Exterior cathedral photo/art: Is license/permission needed for use as book cover?

I know Notre Dame requires it. Does anyone know if the Cathedral of Santiago de Compostela require permission or a licensing fee to use on a book cover:

  • a distant, exterior photo (of the spires, no detail but shape visible)
  • with no sculptural elements visible)

What if the image is a painting or digital artistic rendering that started as a photo but has been altered significantly using a digital “artistic effects” program? Thanks.

I’m confused as to how ND could legally require it. The copyright on the structure and the art it displays as surely lapsed by now. I’m assuming this is one of those ‘the law is different in Europe’ things. Is it a Moral Authority Is Asserted thing?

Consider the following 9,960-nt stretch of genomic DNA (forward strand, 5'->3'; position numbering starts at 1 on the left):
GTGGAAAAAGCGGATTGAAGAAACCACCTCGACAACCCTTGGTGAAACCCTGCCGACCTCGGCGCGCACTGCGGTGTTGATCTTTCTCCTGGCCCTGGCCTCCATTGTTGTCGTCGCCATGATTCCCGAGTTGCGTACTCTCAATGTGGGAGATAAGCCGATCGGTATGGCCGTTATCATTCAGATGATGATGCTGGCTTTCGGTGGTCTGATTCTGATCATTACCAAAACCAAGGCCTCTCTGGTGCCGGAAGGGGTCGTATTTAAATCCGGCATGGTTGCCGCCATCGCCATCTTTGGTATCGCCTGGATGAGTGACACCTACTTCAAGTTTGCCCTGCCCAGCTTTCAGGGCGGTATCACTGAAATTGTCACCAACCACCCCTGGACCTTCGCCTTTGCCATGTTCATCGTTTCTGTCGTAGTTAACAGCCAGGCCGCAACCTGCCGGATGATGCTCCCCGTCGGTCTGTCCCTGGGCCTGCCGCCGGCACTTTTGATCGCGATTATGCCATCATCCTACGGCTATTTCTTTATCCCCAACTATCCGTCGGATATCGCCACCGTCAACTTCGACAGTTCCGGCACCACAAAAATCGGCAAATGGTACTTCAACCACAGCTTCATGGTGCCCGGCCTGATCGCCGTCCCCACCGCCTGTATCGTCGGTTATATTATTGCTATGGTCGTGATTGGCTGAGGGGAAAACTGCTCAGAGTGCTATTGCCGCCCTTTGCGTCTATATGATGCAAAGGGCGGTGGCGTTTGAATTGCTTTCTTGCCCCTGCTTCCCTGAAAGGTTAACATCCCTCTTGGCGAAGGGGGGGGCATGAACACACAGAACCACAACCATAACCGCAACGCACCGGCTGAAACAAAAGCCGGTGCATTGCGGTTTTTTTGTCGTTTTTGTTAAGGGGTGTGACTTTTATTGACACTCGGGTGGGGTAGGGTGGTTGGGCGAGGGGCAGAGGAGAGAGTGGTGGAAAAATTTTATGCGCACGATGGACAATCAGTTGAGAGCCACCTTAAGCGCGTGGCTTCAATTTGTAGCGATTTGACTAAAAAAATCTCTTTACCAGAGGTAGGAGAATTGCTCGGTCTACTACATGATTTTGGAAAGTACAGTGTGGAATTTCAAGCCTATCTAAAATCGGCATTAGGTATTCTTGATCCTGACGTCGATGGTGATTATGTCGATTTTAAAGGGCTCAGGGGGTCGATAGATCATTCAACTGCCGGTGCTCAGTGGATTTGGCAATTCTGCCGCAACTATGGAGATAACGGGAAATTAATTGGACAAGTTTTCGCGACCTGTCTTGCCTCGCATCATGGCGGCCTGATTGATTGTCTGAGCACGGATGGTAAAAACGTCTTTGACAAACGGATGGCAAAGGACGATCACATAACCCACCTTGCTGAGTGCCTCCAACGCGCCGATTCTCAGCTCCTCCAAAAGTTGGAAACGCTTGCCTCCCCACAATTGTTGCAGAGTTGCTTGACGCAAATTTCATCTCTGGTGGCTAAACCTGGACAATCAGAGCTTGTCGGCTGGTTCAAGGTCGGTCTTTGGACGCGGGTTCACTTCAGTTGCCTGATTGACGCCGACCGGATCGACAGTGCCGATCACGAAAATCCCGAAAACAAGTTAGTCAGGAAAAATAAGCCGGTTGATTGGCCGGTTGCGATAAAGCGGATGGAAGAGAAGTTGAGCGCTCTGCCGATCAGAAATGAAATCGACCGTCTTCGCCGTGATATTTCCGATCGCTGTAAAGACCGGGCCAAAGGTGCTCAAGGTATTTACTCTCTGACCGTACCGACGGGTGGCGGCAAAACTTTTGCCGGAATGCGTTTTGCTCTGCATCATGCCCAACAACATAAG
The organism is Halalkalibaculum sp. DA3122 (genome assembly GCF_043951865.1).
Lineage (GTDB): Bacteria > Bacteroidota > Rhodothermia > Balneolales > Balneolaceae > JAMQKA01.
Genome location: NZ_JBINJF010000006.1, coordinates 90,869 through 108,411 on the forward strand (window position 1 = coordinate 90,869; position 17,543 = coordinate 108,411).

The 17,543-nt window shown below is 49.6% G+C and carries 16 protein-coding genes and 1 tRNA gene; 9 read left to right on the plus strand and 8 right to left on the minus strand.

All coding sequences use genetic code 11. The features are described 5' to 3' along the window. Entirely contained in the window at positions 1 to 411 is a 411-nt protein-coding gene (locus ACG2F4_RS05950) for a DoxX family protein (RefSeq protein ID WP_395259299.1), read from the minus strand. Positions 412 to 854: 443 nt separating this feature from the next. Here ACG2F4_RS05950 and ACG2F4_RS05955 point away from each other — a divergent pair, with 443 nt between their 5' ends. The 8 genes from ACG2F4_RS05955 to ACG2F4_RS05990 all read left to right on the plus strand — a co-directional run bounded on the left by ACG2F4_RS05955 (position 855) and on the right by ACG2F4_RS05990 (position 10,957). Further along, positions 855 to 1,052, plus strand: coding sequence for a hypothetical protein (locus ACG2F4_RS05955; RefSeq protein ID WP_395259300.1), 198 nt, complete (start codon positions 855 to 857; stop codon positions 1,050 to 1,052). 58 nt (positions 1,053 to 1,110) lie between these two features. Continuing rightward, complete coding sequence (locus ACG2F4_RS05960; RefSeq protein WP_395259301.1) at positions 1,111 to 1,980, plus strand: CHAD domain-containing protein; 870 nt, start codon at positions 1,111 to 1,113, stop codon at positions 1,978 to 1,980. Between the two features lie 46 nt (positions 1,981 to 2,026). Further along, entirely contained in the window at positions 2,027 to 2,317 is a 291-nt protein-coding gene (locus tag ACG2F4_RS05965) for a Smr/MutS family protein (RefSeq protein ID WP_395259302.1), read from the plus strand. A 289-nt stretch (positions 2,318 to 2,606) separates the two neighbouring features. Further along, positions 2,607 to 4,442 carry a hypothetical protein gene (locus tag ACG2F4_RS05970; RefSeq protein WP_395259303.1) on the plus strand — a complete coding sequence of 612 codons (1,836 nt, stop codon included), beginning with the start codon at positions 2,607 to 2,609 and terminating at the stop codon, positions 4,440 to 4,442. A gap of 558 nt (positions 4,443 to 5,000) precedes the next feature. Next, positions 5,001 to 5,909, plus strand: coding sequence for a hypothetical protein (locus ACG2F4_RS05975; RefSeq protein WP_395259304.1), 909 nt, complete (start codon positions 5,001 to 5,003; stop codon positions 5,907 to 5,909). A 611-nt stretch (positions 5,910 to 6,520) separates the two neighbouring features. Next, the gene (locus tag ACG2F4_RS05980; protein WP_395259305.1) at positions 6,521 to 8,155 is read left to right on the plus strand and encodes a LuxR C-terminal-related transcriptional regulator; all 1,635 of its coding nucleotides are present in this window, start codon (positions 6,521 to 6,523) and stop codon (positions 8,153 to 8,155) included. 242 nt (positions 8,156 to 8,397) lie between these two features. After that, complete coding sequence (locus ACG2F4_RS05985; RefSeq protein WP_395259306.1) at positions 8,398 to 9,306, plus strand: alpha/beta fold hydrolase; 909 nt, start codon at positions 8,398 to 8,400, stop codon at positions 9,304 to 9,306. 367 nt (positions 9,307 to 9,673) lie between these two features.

Here in Phily, due to changes in the rules based on advances in technology, I am allowed to take photographs of any public domain work in the art museum and do with them as I please.

I don’t know, but I’ve read over and over that some structures, such as Notre Dame or the Eiffel Tower at night, require a permit or license.

The night time art display on the Eiffel Tower (the flashing lights) is protected by copyright. So you can photograph it, but not use it for publicity. I’m not aware of anything similar for Notre Dame.

I don’t know post-fire, but ND is used as an example of this principle in the write-ups I’ve read. In good news (for me), I’ve altered my photo to an extent that it’s clearly art rather than documentation.